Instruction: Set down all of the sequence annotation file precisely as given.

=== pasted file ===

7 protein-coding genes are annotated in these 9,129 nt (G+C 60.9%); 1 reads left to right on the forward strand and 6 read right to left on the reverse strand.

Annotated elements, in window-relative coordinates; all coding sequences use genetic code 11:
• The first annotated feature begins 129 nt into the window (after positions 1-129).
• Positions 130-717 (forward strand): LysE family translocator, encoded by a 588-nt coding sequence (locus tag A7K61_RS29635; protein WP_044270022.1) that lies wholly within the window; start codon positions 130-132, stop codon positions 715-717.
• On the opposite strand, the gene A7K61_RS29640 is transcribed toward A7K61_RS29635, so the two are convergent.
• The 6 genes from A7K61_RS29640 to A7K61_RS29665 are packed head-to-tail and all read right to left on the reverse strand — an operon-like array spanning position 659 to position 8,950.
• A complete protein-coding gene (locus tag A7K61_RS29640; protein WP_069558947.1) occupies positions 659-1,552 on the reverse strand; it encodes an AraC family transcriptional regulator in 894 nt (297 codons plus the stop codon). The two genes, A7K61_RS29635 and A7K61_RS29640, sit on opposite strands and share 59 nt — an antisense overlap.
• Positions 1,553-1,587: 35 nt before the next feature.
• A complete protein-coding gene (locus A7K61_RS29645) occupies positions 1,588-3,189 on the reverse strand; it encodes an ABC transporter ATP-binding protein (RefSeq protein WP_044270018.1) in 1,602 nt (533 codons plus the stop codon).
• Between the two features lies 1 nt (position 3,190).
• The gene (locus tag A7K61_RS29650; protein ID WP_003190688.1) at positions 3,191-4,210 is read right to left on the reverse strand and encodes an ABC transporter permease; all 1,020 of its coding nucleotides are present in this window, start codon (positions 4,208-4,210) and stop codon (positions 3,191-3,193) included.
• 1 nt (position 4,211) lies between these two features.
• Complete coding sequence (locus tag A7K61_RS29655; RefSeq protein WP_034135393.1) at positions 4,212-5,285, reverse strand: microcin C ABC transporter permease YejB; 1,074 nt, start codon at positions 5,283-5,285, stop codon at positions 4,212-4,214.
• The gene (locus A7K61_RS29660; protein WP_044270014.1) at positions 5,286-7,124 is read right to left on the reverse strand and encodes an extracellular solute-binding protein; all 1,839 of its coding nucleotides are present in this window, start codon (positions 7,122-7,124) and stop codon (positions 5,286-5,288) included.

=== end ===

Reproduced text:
7 protein-coding genes are annotated in these 9,129 nt (G+C 60.9%); 1 reads left to right on the forward strand and 6 read right to left on the reverse strand.

Annotated elements, in window-relative coordinates; all coding sequences use genetic code 11:
• The first annotated feature begins 129 nt into the window (after positions 1-129).
• Positions 130-717 (forward strand): LysE family translocator, encoded by a 588-nt coding sequence (locus tag A7K61_RS29635; protein WP_044270022.1) that lies wholly within the window; start codon positions 130-132, stop codon positions 715-717.
• On the opposite strand, the gene A7K61_RS29640 is transcribed toward A7K61_RS29635, so the two are convergent.
• The 6 genes from A7K61_RS29640 to A7K61_RS29665 are packed head-to-tail and all read right to left on the reverse strand — an operon-like array spanning position 659 to position 8,950.
• A complete protein-coding gene (locus tag A7K61_RS29640; protein WP_069558947.1) occupies positions 659-1,552 on the reverse strand; it encodes an AraC family transcriptional regulator in 894 nt (297 codons plus the stop codon). The two genes, A7K61_RS29635 and A7K61_RS29640, sit on opposite strands and share 59 nt — an antisense overlap.
• Positions 1,553-1,587: 35 nt before the next feature.
• A complete protein-coding gene (locus A7K61_RS29645) occupies positions 1,588-3,189 on the reverse strand; it encodes an ABC transporter ATP-binding protein (RefSeq protein WP_044270018.1) in 1,602 nt (533 codons plus the stop codon).
• Between the two features lies 1 nt (position 3,190).
• The gene (locus tag A7K61_RS29650; protein ID WP_003190688.1) at positions 3,191-4,210 is read right to left on the reverse strand and encodes an ABC transporter permease; all 1,020 of its coding nucleotides are present in this window, start codon (positions 4,208-4,210) and stop codon (positions 3,191-3,193) included.
• 1 nt (position 4,211) lies between these two features.
• Complete coding sequence (locus tag A7K61_RS29655; RefSeq protein WP_034135393.1) at positions 4,212-5,285, reverse strand: microcin C ABC transporter permease YejB; 1,074 nt, start codon at positions 5,283-5,285, stop codon at positions 4,212-4,214.
• The gene (locus A7K61_RS29660; protein WP_044270014.1) at positions 5,286-7,124 is read right to left on the reverse strand and encodes an extracellular solute-binding protein; all 1,839 of its coding nucleotides are present in this window, start codon (positions 7,122-7,124) and stop codon (positions 5,286-5,288) included.